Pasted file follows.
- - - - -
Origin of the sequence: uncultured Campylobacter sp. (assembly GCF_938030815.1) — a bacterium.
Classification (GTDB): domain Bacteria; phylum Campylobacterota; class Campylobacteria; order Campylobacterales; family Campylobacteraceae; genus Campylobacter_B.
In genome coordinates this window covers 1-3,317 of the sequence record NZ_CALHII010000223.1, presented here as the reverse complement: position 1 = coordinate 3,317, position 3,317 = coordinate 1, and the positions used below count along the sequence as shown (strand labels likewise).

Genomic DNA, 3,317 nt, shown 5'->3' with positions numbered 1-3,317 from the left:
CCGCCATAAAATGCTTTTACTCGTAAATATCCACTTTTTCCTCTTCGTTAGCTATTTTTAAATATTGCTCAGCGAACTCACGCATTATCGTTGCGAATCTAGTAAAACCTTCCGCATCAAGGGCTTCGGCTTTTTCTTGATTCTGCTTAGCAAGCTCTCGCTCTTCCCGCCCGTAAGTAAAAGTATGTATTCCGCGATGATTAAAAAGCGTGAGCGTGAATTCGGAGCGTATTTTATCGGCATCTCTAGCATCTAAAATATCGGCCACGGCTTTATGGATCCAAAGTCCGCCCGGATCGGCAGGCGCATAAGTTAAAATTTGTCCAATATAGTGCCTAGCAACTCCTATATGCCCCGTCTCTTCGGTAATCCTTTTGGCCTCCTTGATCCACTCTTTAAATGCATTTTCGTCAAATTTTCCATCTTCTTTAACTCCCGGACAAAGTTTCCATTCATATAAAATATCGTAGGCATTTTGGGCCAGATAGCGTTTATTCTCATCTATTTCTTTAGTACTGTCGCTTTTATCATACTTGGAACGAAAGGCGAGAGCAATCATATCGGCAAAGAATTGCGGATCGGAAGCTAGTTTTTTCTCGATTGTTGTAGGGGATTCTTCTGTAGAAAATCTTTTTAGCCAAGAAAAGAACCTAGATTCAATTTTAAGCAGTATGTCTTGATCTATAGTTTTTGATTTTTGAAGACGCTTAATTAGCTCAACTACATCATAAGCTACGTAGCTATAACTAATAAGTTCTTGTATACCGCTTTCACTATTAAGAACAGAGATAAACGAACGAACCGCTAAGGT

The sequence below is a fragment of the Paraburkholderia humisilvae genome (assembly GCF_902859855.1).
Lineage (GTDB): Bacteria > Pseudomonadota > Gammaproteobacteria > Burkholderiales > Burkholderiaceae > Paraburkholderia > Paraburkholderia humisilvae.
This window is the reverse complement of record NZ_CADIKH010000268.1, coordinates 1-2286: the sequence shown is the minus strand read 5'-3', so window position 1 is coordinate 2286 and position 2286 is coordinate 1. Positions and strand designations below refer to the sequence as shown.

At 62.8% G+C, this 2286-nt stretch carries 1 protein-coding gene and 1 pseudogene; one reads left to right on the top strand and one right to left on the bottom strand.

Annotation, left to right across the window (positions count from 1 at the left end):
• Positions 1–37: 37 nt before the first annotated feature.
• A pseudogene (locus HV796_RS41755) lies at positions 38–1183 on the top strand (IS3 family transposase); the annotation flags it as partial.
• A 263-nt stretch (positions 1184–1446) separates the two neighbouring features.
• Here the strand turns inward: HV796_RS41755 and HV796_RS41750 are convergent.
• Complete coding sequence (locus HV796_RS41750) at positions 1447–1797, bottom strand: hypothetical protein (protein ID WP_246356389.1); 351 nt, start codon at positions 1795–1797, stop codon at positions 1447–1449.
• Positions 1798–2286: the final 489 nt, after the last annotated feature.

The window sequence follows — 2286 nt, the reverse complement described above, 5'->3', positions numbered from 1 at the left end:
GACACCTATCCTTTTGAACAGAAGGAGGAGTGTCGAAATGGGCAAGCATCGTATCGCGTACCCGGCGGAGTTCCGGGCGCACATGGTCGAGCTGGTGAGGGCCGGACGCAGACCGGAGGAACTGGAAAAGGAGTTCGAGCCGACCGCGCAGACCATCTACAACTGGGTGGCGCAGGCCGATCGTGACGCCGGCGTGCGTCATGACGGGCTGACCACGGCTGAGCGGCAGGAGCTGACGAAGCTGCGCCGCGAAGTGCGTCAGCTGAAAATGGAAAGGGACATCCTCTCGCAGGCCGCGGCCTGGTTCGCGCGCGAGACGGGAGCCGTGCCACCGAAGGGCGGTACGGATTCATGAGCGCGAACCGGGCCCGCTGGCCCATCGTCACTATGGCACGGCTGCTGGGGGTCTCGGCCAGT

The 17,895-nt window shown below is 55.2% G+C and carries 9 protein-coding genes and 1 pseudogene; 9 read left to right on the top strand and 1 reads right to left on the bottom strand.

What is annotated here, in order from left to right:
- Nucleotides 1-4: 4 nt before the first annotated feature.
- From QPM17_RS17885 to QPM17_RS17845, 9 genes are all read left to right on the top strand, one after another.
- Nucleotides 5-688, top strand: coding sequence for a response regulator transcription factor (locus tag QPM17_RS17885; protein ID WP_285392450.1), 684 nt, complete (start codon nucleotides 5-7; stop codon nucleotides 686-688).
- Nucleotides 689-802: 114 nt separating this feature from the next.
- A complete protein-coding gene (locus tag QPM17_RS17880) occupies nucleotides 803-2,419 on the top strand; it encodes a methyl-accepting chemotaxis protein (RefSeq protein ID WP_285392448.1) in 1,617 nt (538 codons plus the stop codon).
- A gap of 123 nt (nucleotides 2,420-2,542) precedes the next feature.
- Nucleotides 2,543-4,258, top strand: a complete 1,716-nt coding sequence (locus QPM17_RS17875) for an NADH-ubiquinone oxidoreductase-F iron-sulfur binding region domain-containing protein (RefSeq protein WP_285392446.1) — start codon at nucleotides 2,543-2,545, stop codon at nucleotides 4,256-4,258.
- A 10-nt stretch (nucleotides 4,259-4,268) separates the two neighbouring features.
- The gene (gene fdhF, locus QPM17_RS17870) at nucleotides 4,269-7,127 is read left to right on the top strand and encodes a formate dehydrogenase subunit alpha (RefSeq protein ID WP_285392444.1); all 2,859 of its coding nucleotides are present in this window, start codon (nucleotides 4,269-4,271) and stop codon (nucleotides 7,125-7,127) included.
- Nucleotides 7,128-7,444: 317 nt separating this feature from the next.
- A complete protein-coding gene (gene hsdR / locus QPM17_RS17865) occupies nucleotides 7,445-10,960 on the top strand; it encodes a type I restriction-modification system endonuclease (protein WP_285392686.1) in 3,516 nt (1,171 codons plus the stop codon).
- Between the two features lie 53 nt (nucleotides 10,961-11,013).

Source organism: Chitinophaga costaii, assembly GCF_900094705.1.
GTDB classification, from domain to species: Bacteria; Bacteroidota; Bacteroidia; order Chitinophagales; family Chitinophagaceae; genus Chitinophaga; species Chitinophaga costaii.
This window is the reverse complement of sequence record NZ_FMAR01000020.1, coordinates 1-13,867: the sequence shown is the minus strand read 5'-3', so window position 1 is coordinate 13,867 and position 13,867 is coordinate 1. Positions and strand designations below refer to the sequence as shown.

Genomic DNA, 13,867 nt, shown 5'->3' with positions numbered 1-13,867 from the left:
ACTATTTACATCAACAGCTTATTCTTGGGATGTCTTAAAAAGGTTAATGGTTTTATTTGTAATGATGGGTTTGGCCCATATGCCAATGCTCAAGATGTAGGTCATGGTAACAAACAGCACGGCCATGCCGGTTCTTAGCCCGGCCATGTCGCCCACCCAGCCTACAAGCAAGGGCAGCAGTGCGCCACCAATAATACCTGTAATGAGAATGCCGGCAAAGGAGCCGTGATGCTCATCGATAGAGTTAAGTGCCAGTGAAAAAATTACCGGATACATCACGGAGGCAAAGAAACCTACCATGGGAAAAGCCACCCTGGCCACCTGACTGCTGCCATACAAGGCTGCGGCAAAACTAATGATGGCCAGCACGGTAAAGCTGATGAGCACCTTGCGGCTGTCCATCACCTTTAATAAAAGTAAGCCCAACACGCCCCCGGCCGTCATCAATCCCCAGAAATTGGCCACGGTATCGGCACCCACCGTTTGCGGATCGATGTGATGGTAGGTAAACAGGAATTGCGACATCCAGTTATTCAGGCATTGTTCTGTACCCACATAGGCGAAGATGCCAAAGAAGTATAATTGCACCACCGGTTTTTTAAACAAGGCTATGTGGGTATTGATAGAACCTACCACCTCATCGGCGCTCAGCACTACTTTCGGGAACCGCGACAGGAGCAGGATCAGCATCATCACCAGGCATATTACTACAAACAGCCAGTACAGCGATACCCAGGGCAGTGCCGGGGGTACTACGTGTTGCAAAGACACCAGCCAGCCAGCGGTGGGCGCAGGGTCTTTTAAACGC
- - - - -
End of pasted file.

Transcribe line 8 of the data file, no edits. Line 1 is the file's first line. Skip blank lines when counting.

This window is the reverse complement of record NZ_CADIKH010000268.1, coordinates 1-2286: the sequence shown is the minus strand read 5'-3', so window position 1 is coordinate 2286 and position 2286 is coordinate 1. Positions and strand designations below refer to the sequence as shown.